Woven between the stories of fellow Berliners and their own struggles with the war, Fallada tells the full tale of Otto and Anna. What's beautiful about his storytelling is that he doesn't give any more meaning to the postcards than what they deserve. The cards never achieved their desired affect. They didn't incite others to rise up against Hitler. They didn't bring comfort to those who read them. If anything, the cards induced panic and fear in all who found them. But for Otto and Anna, the "ridiculously small" act of leaving the cards throughout Berlin allowed them to remain decent, even if doing so would cost them their lives.
Every Man Dies Alone is an interesting peek at another perspective of World War II - the Germans who did not agree with Hitler but were powerless to stop him. The book is quietly thrilling and suspenseful, offering a glimpse into the distrust and paranoia that permeated Germany at the time.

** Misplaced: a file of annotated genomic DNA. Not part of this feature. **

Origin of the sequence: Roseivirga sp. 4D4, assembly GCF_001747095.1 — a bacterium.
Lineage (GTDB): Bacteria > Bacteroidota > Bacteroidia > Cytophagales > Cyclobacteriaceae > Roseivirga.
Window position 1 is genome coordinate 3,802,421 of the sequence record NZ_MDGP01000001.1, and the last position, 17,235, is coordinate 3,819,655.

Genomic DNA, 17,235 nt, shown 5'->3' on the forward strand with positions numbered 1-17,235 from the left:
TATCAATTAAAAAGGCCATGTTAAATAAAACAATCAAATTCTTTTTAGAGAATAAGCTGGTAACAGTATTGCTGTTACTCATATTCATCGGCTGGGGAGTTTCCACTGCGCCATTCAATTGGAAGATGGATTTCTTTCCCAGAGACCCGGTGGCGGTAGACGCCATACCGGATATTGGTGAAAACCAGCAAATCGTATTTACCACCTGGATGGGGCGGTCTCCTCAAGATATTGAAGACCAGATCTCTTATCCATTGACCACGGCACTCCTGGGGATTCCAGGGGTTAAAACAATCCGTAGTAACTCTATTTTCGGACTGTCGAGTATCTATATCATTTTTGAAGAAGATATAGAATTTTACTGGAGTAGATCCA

Though written in 1947, the book wasn't translated into English until 2009, and the story behind the novel is just as interesting as the novel itself. During World War II, Hans Fallada was addicted to drugs and alcohol and imprisoned in a Nazi insane asylum. After his release, he quickly sat down to write Every Man Dies Alone, completing the novel in just 24 days. He never lived to see its publication.
With a focus on a personal conviction to remain good, Every Man Dies Alone reminds us that no matter how insignificant our actions may seem, they have the potential for a profound and lasting effect.